The Shadows played an instrumental version of the song on their 1987 album 'Simply Shadows'. Singer Tori Amos covered the song as part of a song trilogy entitled "Etienne Trilogy" on her debut album 'Y Kant Tori Read' (1988). James Galway and The Chieftains recorded an instrumental version (which was used as background music for a Johnnie Walker commercial) in February 1990 at Studios 301, Sydney, Australia, released on the album 'Over the Sea to Skye - The Celtic Connection'. There is also a version on The Corries 'In Concert / Scottish Love Songs' album (track 19). Galway plays the instrumental version on episode 1957 of 'Sesame Street', originally aired in 1984.
Stellan Skarsgrd's character plays this song on the cello in the 1992 film 'Wind'. Canadian Punk band The Real McKenzies covered this song on their 1995 debut album 'The Real McKenzies'.
21st centuryThe music can be heard in Season 3, episode 12 of 'Sex and the City' entitled "Don't Ask, Don't Tell" before the first wedding of Charlotte York to Trey McDougal.
Bear McCreary adapted the song as the opening titles of the 2014 TV series 'Outlander', sung by Raya Yarbrough, changing the text of Robert Louis Stevenson's poem "Sing Me a Song of a Lad That Is Gone" (1892) to "Lass" to fit the story.
It can also be heard as background instrumental music in several episodes of the American serial killer television series 'Dexter'. Peter Hollens recorded an a capella cover of the song for the 2018 album 'Legendary Folk songs'.
It's sung by the character Claire Louise McLeod (played by Lisa Chappell) on season 1, episode 5, "Taking the Reins" of the Australian TV series 'McLeod's Daughters'.
George Donaldson of Celtic Thunder sang it in the 2015 show "Heritage" (arr. Phil Coulter) and on the CD and DVD of the same name. Celtic Thunder Limited. USA Sony Music Entertainment.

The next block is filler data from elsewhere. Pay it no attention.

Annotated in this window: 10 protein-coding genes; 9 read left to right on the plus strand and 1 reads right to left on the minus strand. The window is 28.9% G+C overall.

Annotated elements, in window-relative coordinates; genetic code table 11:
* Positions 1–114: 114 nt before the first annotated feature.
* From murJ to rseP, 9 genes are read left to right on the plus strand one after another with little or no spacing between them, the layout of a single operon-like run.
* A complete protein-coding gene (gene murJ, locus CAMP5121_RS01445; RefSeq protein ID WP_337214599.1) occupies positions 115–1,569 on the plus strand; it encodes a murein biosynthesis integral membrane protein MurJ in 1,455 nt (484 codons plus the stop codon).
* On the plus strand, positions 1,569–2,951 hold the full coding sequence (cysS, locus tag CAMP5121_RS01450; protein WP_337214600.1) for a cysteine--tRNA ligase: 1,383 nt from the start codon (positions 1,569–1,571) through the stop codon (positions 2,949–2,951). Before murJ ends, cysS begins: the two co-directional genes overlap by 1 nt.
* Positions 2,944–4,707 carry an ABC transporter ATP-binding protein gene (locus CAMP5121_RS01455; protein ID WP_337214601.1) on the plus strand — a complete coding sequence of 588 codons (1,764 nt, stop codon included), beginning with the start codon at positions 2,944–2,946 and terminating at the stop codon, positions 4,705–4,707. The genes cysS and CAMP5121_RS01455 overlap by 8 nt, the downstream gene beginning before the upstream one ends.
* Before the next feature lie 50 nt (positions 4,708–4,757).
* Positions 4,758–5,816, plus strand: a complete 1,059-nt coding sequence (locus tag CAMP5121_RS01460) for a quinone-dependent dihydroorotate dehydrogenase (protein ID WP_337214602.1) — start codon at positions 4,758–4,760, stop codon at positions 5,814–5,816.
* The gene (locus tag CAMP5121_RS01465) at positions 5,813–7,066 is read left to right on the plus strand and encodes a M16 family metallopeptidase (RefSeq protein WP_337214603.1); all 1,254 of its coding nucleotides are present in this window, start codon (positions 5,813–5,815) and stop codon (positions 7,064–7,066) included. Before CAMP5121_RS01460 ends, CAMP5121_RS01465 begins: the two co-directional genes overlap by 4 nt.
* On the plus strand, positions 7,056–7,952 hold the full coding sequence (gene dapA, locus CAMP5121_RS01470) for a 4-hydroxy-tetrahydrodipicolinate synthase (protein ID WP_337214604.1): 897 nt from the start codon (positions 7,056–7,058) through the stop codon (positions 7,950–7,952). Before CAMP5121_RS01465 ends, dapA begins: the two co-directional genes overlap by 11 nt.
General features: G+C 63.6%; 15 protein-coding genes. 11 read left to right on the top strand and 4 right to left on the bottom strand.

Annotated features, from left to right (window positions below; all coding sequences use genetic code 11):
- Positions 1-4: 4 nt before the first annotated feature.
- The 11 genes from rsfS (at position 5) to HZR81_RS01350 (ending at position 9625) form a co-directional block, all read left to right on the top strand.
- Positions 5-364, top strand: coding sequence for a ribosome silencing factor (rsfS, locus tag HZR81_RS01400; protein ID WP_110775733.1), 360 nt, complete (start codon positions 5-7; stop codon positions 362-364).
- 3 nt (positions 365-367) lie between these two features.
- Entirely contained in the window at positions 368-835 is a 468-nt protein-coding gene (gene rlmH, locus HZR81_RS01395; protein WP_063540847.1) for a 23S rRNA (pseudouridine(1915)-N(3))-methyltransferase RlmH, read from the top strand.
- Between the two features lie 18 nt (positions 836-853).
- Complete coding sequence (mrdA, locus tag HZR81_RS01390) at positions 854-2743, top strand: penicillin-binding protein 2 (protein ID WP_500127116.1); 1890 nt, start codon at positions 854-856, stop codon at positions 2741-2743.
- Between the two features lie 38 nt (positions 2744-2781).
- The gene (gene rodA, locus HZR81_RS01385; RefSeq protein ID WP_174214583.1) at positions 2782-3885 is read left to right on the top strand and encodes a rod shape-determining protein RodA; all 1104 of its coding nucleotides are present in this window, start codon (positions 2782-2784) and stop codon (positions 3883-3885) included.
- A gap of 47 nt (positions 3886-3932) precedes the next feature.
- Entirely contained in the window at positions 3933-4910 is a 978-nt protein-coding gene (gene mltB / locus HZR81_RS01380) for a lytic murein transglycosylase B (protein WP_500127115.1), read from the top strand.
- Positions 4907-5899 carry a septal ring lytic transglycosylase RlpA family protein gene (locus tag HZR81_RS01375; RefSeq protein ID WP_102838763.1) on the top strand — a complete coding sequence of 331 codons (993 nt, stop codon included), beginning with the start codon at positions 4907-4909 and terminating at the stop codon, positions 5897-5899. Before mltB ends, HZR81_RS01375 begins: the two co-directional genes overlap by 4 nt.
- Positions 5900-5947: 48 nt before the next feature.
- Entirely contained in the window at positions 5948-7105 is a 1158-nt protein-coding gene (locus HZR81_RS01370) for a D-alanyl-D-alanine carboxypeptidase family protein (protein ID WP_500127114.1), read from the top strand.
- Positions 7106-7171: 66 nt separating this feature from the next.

The Choral Scholars of University College Dublin recorded an arrangement by their artistic director Desmond Earley for their 2015 album 'Invisible Stars: Choral Works of Ireland and Scotland'
Lyrics and melody
Speed, bonnie boat, like a bird on the wing,
Onward! the sailors cry;
Carry the lad that's born to be king
Over the sea to Skye.
'1.' Loud the winds howl, loud the waves roar,
Thunderclaps rend the air;
Baffled, our foes stand by the shore,
Follow they will not dare.
'2.' Many's the lad, fought on that day
Well the claymore did wield;
When the night came, silently lay
Dead on Culloden's field.
'3.' Though the waves leap, soft shall ye sleep,
Ocean's a royal bed.
Rocked in the deep, Flora will keep
Watch by your weary head.
'4.' Burned are their homes, exile and death
Scatter the loyal men;
Yet ere the sword cool in the sheath
Charlie will come again.
Stevenson's poemRobert Louis Stevenson's 1892 poem, which has been sung to the tune, has the following text:
Say, could that lad be I?
Merry of soul he sailed on a day
Over the sea to Skye.
'1.' Mull was astern, Rum on the port,
Eigg on the starboard bow;
Glory of youth glowed in his soul;
Where is that glory now?
'2.' Give me again all that was there,
Give me the sun that shone!
Give me the eyes, give me the soul,
Give me the lad that's gone!
'3.' Billow and breeze, islands and seas,
Mountains of rain and sun,
All that was good, all that was fair,
All that was me is gone.
Other versionsThere has also been a hymn adaptation of the tune, known as "Spirit of God Unseen as the Wind"; some of the lyrics vary.
"The Skye Boat Song" has been parodied in song by Dawn French and Jennifer Saunders on their comedy series 'French and Saunders'.